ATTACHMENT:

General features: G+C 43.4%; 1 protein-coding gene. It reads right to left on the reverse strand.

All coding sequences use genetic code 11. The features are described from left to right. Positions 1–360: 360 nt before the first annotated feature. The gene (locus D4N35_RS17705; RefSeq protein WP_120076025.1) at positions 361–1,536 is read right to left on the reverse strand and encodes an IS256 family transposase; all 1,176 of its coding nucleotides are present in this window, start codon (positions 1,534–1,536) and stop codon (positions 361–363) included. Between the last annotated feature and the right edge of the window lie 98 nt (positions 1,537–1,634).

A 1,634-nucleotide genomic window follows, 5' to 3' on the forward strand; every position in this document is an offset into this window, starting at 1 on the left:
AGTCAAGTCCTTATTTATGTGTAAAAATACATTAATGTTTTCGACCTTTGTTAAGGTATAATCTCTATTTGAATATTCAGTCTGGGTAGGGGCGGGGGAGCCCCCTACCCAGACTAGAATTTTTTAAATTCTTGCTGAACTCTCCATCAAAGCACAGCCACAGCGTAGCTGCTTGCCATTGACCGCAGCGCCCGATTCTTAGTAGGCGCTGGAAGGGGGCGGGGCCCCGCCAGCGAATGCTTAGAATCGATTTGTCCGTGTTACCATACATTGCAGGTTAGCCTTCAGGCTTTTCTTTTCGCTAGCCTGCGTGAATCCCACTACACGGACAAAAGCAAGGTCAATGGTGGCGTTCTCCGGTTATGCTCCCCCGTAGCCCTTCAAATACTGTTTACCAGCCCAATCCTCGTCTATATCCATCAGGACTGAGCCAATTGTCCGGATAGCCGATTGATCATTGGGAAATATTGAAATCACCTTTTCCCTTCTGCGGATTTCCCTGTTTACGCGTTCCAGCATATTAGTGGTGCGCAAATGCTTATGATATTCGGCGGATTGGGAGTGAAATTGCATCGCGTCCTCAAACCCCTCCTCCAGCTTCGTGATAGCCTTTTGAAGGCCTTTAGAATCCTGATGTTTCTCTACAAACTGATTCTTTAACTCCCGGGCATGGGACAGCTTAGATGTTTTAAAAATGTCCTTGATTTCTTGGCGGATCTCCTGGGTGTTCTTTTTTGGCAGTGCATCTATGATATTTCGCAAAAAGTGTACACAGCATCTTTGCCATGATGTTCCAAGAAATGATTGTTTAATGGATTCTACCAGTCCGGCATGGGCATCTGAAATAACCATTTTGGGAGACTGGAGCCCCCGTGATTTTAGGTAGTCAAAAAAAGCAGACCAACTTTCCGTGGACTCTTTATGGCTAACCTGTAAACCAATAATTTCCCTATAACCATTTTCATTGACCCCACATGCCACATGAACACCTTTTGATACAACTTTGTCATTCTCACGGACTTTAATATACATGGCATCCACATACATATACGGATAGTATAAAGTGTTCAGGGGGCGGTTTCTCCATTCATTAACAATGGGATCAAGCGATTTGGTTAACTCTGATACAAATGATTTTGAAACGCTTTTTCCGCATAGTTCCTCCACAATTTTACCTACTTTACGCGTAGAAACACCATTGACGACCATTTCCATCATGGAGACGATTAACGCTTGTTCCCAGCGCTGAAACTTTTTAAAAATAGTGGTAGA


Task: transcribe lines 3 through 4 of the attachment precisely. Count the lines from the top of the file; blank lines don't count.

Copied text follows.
A 1,634-nucleotide genomic window follows, 5' to 3' on the forward strand; every position in this document is an offset into this window, starting at 1 on the left:
AGTCAAGTCCTTATTTATGTGTAAAAATACATTAATGTTTTCGACCTTTGTTAAGGTATAATCTCTATTTGAATATTCAGTCTGGGTAGGGGCGGGGGAGCCCCCTACCCAGACTAGAATTTTTTAAATTCTTGCTGAACTCTCCATCAAAGCACAGCCACAGCGTAGCTGCTTGCCATTGACCGCAGCGCCCGATTCTTAGTAGGCGCTGGAAGGGGGCGGGGCCCCGCCAGCGAATGCTTAGAATCGATTTGTCCGTGTTACCATACATTGCAGGTTAGCCTTCAGGCTTTTCTTTTCGCTAGCCTGCGTGAATCCCACTACACGGACAAAAGCAAGGTCAATGGTGGCGTTCTCCGGTTATGCTCCCCCGTAGCCCTTCAAATACTGTTTACCAGCCCAATCCTCGTCTATATCCATCAGGACTGAGCCAATTGTCCGGATAGCCGATTGATCATTGGGAAATATTGAAATCACCTTTTCCCTTCTGCGGATTTCCCTGTTTACGCGTTCCAGCATATTAGTGGTGCGCAAATGCTTATGATATTCGGCGGATTGGGAGTGAAATTGCATCGCGTCCTCAAACCCCTCCTCCAGCTTCGTGATAGCCTTTTGAAGGCCTTTAGAATCCTGATGTTTCTCTACAAACTGATTCTTTAACTCCCGGGCATGGGACAGCTTAGATGTTTTAAAAATGTCCTTGATTTCTTGGCGGATCTCCTGGGTGTTCTTTTTTGGCAGTGCATCTATGATATTTCGCAAAAAGTGTACACAGCATCTTTGCCATGATGTTCCAAGAAATGATTGTTTAATGGATTCTACCAGTCCGGCATGGGCATCTGAAATAACCATTTTGGGAGACTGGAGCCCCCGTGATTTTAGGTAGTCAAAAAAAGCAGACCAACTTTCCGTGGACTCTTTATGGCTAACCTGTAAACCAATAATTTCCCTATAACCATTTTCATTGACCCCACATGCCACATGAACACCTTTTGATACAACTTTGTCATTCTCACGGACTTTAATATACATGGCATCCACATACATATACGGATAGTATAAAGTGTTCAGGGGGCGGTTTCTCCATTCATTAACAATGGGATCAAGCGATTTGGTTAACTCTGATACAAATGATTTTGAAACGCTTTTTCCGCATAGTTCCTCCACAATTTTACCTACTTTACGCGTAGAAACACCATTGACGACCATTTCCATCATGGAGACGATTAACGCTTGTTCCCAGCGCTGAAACTTTTTAAAAATAGTGGTAGA